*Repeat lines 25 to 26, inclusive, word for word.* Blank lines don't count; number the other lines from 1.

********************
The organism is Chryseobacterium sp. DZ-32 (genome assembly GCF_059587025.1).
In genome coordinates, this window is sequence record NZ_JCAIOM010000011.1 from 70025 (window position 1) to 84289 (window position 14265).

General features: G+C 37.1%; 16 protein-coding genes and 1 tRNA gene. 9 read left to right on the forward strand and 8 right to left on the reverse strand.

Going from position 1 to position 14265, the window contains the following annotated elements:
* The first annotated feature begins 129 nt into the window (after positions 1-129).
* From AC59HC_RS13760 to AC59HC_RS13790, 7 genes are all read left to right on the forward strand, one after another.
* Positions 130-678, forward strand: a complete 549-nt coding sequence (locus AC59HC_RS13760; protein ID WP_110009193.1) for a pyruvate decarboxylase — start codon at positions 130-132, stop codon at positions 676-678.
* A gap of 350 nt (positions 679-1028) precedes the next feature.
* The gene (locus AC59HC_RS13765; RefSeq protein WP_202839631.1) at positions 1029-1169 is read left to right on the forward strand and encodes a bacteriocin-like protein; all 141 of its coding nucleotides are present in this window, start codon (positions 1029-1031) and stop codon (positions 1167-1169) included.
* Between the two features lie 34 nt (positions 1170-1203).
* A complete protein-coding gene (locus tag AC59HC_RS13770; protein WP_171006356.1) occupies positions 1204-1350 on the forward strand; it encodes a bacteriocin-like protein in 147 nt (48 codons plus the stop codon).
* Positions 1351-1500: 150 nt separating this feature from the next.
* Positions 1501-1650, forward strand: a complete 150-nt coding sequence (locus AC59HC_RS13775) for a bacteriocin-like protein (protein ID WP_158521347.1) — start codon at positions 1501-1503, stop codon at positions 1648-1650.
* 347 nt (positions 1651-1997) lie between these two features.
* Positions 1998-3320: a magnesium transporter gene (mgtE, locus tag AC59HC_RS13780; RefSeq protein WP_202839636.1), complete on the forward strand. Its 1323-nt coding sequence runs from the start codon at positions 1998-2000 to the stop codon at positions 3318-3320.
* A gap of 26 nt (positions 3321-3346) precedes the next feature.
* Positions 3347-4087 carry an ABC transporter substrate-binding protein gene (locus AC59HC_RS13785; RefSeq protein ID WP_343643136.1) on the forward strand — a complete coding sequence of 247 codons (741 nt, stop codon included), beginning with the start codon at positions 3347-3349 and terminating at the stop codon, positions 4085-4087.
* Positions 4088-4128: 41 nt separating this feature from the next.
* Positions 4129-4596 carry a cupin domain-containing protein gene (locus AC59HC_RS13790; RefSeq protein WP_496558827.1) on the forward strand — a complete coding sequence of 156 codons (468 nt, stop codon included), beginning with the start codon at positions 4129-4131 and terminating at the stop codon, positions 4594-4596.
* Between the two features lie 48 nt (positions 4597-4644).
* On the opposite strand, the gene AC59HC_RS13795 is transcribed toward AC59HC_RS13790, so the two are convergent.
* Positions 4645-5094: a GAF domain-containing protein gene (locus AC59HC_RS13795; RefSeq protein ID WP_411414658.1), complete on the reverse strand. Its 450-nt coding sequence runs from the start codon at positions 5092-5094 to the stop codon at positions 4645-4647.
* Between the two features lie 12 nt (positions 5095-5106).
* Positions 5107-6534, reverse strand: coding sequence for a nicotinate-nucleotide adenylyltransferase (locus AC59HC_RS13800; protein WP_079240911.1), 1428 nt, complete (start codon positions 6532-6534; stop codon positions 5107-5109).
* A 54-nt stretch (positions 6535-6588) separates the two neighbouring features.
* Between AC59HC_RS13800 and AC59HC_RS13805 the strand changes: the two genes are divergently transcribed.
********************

* A 54-nt stretch (positions 6535-6588) separates the two neighbouring features.
* Between AC59HC_RS13800 and AC59HC_RS13805 the strand changes: the two genes are divergently transcribed.